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|Articles - June 2011|
|Wednesday, May 18, 2011|
Page 1 of 5
By Ben Jacklet
For Oregon City’s Benchmade Knife Company, the next frontier is China. Not manufacturing there — selling there.
For Redmond-based Mountain High Oxygen & Supply, it’s the Czech Republic.
For Portland’s Columbia Green, it’s Canada.
For Clackamas-based Castor & Pollux Pet Works, it’s South Africa — and China if the rules ever change.
And for Columbia Industrial Products in Eugene, it might be India. Or Brazil. Or maybe both.
As the dollar weakens and overseas economies continue to grow, Oregon-based businesses are scrambling to go global with varying degrees of success. Young companies are moving into international markets for the first time. Veteran firms are following the money into nations once written off as not worth the effort. Some are selling finished products. Others are finding their ways into global supply chains. Still others are exporting First-World expertise to nations with rising fortunes.
It’s all part of a massive global power shift. The International Monetary Fund predicts that 87% of world economic growth over the next five years will occur outside of the United States. The opportunity is vast for exporters selling to China, Brazil, India and South Korea, not to mention Colombia, Indonesia, Saudi Arabia, the Philippines, South Africa, Turkey and Vietnam.
Oregon is already a strong exporter. A recent Brookings Institution report identified the Portland metropolitan region as the second-most export-heavy local economy in the nation after Witchita, Kansas. Portland was one of four U.S. cities to double exports from 2003 to 2008, outperforming larger cities such as Atlanta, Phoenix and Miami.
This should count as an advantage, since wages tend to be higher at firms that export and ripple effects can spread the prosperity generated by international trade far and wide. But the bulk of Oregon’s success as an exporter can be traced back to one corporation: Intel. For the small- and medium-sized businesses that make up much of the rest of the state’s economy, going global can be as daunting as it is tempting. “The U.S. has been outsourcing work for a long time,” says Noah Siegel, director of international relations for the City of Portland. “Rebuilding exports is easier said than done.” Barriers to trade include language and cultural differences, protectionist trade policies, prohibitive tariffs, opaque regulations, delayed payments, questionable governance, intellectual property theft and even flat-out bribery.
Friday, June 06, 2014
BY KATIE AUSBURGER | OB GUEST CONTRIBUTOR
How to build a hipster-friendly work environment.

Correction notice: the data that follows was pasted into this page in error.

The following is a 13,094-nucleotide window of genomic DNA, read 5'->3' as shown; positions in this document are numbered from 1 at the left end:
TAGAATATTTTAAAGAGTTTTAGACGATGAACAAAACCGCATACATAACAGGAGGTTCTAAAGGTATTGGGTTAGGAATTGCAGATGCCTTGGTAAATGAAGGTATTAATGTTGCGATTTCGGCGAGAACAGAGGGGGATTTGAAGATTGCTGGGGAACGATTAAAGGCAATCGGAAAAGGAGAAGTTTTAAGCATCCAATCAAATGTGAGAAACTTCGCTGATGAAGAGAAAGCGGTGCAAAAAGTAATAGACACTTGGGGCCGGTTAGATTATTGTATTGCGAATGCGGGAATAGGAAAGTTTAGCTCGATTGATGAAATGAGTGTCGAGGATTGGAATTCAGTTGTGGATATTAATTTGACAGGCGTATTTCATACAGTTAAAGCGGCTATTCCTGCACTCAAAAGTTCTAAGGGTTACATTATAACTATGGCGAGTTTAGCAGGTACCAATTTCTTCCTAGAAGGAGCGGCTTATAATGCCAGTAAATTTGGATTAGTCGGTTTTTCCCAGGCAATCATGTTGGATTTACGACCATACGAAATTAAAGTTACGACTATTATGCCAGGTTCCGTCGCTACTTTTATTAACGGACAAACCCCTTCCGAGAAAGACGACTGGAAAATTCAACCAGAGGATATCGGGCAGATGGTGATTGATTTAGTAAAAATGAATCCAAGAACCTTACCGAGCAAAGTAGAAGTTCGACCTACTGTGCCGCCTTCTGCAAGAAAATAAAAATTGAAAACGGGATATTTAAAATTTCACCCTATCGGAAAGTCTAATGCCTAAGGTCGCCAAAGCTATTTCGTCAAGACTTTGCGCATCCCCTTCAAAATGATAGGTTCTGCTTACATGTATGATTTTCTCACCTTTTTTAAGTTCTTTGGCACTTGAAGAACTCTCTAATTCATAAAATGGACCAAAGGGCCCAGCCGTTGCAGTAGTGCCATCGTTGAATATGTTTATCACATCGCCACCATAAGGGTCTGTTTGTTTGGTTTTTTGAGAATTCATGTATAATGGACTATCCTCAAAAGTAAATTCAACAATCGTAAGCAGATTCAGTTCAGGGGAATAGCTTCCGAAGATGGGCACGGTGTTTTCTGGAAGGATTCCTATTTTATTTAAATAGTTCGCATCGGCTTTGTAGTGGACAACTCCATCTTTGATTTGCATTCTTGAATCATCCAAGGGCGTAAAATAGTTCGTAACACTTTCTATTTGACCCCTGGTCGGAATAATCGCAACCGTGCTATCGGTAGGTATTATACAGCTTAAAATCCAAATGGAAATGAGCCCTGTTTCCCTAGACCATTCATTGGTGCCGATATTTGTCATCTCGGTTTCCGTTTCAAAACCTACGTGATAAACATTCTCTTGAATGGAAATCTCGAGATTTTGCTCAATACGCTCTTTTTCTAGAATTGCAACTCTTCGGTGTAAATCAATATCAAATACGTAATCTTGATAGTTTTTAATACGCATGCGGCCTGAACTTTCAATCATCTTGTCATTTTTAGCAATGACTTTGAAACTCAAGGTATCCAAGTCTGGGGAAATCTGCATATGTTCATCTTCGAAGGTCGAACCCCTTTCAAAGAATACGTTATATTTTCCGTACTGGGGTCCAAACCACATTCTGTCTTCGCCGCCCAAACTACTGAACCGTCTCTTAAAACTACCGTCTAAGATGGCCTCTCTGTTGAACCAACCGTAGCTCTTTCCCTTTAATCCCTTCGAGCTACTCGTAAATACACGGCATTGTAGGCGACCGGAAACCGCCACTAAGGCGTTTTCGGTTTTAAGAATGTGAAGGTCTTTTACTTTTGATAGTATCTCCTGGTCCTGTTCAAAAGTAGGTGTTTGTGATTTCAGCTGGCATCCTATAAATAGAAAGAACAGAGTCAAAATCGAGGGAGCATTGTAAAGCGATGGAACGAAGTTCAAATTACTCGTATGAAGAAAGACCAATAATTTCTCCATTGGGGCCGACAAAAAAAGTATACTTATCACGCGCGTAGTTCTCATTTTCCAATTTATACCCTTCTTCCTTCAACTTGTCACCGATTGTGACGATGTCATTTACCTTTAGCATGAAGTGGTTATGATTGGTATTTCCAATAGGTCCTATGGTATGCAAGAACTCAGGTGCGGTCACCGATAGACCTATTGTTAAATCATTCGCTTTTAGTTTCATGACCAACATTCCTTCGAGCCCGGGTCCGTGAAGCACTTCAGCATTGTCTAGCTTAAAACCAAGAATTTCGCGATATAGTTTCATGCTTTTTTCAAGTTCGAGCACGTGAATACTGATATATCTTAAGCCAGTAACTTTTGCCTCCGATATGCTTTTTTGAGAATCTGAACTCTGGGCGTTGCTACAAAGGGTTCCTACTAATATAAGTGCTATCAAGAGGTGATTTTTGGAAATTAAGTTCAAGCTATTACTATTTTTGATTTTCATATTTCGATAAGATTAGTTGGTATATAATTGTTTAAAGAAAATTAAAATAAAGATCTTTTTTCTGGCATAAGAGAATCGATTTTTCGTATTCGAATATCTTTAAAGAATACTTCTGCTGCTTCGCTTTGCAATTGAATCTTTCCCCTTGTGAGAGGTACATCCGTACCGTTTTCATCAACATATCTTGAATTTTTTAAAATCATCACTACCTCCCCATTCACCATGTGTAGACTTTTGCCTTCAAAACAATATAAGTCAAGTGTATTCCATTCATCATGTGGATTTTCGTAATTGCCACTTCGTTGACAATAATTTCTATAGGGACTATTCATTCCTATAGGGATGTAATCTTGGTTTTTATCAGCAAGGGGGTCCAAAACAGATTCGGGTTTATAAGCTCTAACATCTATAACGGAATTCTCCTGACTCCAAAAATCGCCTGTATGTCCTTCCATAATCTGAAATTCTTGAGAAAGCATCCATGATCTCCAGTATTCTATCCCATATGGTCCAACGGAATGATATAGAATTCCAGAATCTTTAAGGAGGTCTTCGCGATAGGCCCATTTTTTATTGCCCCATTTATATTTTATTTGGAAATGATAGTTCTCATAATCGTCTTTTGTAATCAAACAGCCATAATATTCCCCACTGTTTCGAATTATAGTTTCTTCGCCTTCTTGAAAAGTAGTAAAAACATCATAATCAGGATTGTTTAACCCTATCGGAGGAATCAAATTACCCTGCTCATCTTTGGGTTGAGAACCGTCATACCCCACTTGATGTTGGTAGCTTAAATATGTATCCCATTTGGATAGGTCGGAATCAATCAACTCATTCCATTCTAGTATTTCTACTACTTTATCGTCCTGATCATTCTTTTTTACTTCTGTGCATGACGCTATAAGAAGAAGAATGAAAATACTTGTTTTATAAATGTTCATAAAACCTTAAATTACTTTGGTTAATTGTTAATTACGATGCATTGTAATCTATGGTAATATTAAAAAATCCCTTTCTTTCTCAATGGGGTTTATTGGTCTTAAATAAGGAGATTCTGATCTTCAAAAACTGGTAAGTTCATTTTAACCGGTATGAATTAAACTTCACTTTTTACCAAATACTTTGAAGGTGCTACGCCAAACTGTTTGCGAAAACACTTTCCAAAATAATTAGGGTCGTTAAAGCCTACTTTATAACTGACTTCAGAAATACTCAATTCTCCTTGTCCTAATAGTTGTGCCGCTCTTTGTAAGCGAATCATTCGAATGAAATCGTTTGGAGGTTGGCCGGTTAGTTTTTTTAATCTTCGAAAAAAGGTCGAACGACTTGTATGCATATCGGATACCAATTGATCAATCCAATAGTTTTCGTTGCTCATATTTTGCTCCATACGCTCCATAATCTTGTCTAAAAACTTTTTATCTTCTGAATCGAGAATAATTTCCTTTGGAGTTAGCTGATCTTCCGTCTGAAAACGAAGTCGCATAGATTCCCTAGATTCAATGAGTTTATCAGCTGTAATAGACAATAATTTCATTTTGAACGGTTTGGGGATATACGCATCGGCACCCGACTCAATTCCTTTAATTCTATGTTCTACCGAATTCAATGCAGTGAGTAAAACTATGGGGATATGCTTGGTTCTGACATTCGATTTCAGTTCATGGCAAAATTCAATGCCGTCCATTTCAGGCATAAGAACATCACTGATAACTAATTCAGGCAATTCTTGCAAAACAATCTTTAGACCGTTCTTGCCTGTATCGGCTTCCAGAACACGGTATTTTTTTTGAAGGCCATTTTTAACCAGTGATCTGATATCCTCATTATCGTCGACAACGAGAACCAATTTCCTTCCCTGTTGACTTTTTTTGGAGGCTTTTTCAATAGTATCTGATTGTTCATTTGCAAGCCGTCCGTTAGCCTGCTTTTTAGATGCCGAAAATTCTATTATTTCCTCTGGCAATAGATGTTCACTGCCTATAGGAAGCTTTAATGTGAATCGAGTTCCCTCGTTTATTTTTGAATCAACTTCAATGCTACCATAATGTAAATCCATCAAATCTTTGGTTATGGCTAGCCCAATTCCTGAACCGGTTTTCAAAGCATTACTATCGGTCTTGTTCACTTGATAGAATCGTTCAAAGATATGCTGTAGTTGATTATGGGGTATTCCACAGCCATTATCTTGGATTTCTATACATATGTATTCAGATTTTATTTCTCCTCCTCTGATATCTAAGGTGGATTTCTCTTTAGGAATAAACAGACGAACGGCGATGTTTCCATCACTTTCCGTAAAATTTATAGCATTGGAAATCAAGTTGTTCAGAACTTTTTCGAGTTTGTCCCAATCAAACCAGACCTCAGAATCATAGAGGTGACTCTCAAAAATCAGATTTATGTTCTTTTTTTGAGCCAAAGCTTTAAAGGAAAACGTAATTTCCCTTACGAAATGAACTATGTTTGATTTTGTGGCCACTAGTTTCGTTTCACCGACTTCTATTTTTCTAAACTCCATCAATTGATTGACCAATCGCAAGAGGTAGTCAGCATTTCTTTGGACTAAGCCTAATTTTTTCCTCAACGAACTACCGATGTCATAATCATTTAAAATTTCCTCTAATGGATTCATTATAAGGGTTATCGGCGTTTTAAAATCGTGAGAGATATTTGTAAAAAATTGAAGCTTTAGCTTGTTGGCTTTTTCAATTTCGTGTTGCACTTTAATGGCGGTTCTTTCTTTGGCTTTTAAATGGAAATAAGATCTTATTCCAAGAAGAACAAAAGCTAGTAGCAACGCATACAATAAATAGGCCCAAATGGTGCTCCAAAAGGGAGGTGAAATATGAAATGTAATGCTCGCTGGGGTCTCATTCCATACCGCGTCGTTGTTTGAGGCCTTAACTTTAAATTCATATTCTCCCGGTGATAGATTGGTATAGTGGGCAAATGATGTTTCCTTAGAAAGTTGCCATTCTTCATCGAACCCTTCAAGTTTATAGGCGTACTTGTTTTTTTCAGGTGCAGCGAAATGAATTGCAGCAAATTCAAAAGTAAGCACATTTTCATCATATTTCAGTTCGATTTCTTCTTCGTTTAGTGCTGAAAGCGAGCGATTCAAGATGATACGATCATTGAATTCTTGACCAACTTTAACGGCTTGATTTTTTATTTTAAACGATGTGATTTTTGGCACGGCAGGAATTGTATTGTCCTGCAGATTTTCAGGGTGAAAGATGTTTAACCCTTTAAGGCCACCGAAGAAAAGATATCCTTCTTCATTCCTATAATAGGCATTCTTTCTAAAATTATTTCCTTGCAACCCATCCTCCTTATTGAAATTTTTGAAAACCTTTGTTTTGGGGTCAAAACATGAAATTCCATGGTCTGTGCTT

Tuesday, July 08, 2014
BY LINDA BAKER | OB EDITOR
The New Yorker recently published a sharply worded critique of “disruptive innovation,” one of the most widely cited theories in the business world today. The article raises questions about the descriptive value of disruption and innovation — whether the terms are mere buzzwords or actually explain today's extraordinarily complex and fast changing business environment.
Update: We caught up with Portland's Thomas Thurston, who shared his data driven take on the disruption controversy.
Friday, June 13, 2014
BY CLIFF HOCKLEY | OB GUEST BLOGGER
This article summarizes the key considerations a building owner must keep in mind when thinking about leasing to a medical marijuana dispensary.
Monday, July 14, 2014
BY VIVIAN MCINERNY | OB BLOGGER
Some people think Amazon’s winking eye logo is starting to look like a hoodwink.
Thursday, July 24, 2014
BY LINDA BAKER | OB EDITOR
Remember the naysayers? Those who called the South Waterfront aerial tram a boondoggle? Those who rejoiced at the massive sell off of luxury condos at the John Ross and Atwater Place?
Thursday, June 05, 2014
BY HANNAH WALLACE | OB BLOGGER
What does it take to launch and run one of these mobile food businesses?
Thursday, July 24, 2014
BY CLIFF HOCKLEY | OB GUEST CONTRIBUTOR
With the increasing retirements of Baby Boomers, a massive real estate shift has created a significant increase in demand for NNN properties. The result? Increased demand has triggered higher prices and lower yields.
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Forest Grove sees growth in the burgeoning food and beverage scene.
Lane Powell Shareholder Susan K. Eggum has been elected as vice chair of programs and projects for the International Association of Defense Counsel’s (IADC’s) Employment Law Committee.
Geffen Mesher is saddened to announce the passing of long-time shareholder, Tom “Mike” Anderson, who died on July 10, 2014, from liver disease diagnosed after recent heart surgery. He was 55 years old.
Fifteen Lane Powell attorneys have been named 2014 “Oregon Super Lawyers,” and another five attorneys have been named as “Oregon Rising Stars” by Super Lawyers magazine.